The world of motorsport lost one of its true legends last week. John Surtees, the only person to win World Championships in both motorcycles and automobiles, and an important player in the emergence of Honda as a racing power, died Friday at the age of 83.
Surtees’ competition resume is so extensive and successful that it beggars belief. Starting out in motorcycle racing at age fifteen, he would claim four world championships between 1956 and 1960 for the MV Agusta factory team, during which time he won the fearsome Isle of Man TT three consecutive years. Switching to cars in 1960 as a driver for the Lotus Formula One team, Surtees would earn his first pole position in only his third race. His first win would follow in 1963 after joining Ferrari, and in 1964 he would lead the Italian team to both the Driver’s and Constructor’s World Championships.
Equally skilled in sports cars as in F1, Surtees finished third in the 1964 24 Hours of Le Mans for Ferrari in 1964, and would later become the first Can-Am series champion in 1966 driving a Lola T70. The latter accomplishment was made even more meaningful coming on the heels of a devastating accident (also in a Lola) that resulted in one side of Surtees’ body being four inches shorter than the other before reconstructive surgery.
In the wake of such substantial racing accomplishments, Surtees’ contributions to the early days of Honda’s motorsport efforts are too often overlooked. After an acrimonious split with Ferrari, he signed with Honda at the end of the 1966 Formula One season, bringing a wealth of experience and an almost supernatural feel for machinery to the still-maturing organization. Surtees delivered a strong third-place finish in the season-opening 1967 South African Grand Prix at the wheel of the powerful but ill-handling RA273.
That same year, Surtees’ prodigious talent and cunning racecraft would propel Honda’s newly introduced RA300 to victory in its first ever race, the Italian Grand Prix. Though the car was heavy and underdeveloped, Surtees was able to wring every ounce of performance out of the RA300 to keep in touch with leaders Jim Clark and Jack Brabham until, on the race’s final lap, Clark’s Lotus ran out of fuel and Brabham’s eponymous car ran wide on the final corner. The door open, Surtees and the Honda slipped by to claim victory by 0.2 seconds, a win that must have been especially sweet coming as it did on his former employer Ferrari’s home track.
Surtees’ mettle as not only a driver but also a technical advisor was put to the test in the 1968 season, as Honda rolled out the revolutionary RA302. Intended to reflect Honda’s aspirations as a technologically advanced road-car manufacturer, as well as to close the performance gap to their European rivals, the RA302 featured a potent air-cooled V8 engine and a lightweight, magnesium-clad monocoque. Though brilliant on paper, the hastily completed RA302 was unstable and prone to overheating. Following a brief test session, Surtees deemed the new car unfit for competition and refused to drive it until its handling and cooling problems were sorted, and more significantly, until its highly flammable magnesium skin was replaced with aluminum. Under pressure from Honda France, however, the RA302 was entered in the 1968 French Grand Prix, with results that were as tragic as they were predictable: with none other than Soichiro Honda himself looking on, Surtees’ replacement in the RA302, Jo Schlesser, crashed on only the second lap and burned to death in an intense magnesium-fueled inferno.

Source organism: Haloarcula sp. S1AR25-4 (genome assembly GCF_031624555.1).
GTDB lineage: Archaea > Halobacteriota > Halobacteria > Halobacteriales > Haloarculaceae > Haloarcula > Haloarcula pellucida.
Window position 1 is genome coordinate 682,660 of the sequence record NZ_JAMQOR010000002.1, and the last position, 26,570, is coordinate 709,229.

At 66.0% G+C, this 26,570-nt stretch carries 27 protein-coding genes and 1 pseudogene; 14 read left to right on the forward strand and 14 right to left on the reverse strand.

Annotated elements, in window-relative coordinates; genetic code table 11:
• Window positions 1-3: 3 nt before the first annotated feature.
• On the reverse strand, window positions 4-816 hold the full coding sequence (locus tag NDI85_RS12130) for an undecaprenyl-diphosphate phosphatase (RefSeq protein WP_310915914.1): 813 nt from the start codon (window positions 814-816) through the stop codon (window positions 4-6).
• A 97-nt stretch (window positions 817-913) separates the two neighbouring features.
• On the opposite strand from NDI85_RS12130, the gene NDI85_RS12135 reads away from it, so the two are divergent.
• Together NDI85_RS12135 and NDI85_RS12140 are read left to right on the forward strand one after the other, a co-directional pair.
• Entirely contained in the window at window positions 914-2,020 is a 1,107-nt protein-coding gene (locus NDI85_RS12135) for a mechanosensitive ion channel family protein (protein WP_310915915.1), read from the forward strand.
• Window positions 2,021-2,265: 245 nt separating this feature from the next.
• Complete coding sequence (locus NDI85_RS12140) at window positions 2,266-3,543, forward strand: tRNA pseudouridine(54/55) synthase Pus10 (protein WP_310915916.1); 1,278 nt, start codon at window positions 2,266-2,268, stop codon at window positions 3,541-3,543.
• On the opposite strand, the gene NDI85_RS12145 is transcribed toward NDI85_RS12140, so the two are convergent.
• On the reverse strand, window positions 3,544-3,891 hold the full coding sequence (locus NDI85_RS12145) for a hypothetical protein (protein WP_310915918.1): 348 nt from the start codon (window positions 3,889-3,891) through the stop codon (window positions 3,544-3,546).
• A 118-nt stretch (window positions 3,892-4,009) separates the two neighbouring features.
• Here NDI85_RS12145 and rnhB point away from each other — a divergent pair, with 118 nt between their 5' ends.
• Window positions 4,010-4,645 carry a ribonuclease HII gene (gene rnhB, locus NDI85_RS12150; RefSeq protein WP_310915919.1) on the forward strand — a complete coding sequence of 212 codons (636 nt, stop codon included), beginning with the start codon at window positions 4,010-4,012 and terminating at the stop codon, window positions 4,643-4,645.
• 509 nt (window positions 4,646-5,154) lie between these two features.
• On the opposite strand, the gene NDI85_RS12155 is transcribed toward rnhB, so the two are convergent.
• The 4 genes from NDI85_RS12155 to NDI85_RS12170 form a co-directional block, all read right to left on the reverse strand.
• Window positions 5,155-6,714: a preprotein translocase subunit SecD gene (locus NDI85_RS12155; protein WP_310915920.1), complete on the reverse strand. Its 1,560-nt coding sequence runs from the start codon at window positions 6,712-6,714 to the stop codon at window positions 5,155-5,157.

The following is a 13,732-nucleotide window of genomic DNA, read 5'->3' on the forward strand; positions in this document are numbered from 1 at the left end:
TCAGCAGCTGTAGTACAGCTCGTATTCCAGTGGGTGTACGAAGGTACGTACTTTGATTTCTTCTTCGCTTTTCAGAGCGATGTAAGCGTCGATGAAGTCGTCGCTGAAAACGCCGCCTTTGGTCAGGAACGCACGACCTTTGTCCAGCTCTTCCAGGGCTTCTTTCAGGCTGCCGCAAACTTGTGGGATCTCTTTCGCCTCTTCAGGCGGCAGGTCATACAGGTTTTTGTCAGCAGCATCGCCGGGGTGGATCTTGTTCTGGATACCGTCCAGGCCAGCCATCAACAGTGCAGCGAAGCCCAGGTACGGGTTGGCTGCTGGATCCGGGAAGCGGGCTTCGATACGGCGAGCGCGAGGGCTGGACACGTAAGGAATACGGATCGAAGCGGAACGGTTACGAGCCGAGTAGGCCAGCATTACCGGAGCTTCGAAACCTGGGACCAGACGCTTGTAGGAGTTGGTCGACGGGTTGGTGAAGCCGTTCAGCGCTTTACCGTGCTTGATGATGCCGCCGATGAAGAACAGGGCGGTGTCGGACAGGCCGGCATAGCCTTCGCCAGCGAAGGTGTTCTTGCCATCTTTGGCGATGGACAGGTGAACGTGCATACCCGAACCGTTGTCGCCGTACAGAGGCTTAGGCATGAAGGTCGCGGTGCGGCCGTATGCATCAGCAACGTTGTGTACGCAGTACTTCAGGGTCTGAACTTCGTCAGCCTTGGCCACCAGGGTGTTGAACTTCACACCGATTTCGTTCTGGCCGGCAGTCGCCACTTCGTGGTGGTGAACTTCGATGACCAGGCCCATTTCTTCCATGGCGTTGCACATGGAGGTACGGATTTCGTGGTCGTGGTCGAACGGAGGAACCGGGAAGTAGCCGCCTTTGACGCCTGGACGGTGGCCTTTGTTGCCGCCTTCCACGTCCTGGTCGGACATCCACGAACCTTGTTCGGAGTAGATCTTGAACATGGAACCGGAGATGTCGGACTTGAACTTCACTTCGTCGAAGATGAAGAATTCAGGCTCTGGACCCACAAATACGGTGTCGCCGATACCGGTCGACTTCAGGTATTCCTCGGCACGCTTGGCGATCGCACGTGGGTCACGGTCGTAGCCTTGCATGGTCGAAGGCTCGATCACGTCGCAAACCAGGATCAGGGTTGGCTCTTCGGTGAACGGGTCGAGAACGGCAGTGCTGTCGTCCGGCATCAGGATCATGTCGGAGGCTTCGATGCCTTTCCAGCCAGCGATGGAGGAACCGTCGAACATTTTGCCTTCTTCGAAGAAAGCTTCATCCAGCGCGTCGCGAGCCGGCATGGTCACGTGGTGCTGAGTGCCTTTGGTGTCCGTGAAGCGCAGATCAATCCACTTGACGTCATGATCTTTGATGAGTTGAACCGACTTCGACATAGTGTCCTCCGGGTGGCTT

Incredibly, Honda made a second attempt to campaign the RA302 at the Italian Grand Prix with relatively few changes. Once again, Surtees (who had taken an older RA301 chassis to second place in France) refused to compete in the new car, choosing to remain in the RA301 for the remainder of the season and scoring another podium finish along the way. Chastened, Honda withdrew from Formula One competition at season’s end. Surtees would go on to drive for the veteran BRM team in the 1969 season, before making the leap to become his own constructor in 1970. Surtees F1 cars would be campaigned throughout the 1970s, though with limited success, until the team was dissolved in 1978.
In his post-F1 career, John Surtees would remain active in motorsport, serving as chairman of A1 Team Britain as well as competing frequently in vintage motorcycle events. He would also open a Honda dealership in Kent County, England, a testament to the power and resiliency of a relationship forged in the heat of competition. Though their on-track partnership would end in tragedy and frustration, Surtees’ tenure as a Honda team driver produced positive results that would reverberate throughout the years, ultimately becoming part of the foundation of the carmaker’s future successes in Formula One. Though perhaps not as glamorous as claiming a World Championship for Ferrari, this component of John Surtees’ legacy is no less significant.
Images courtesy of Honda.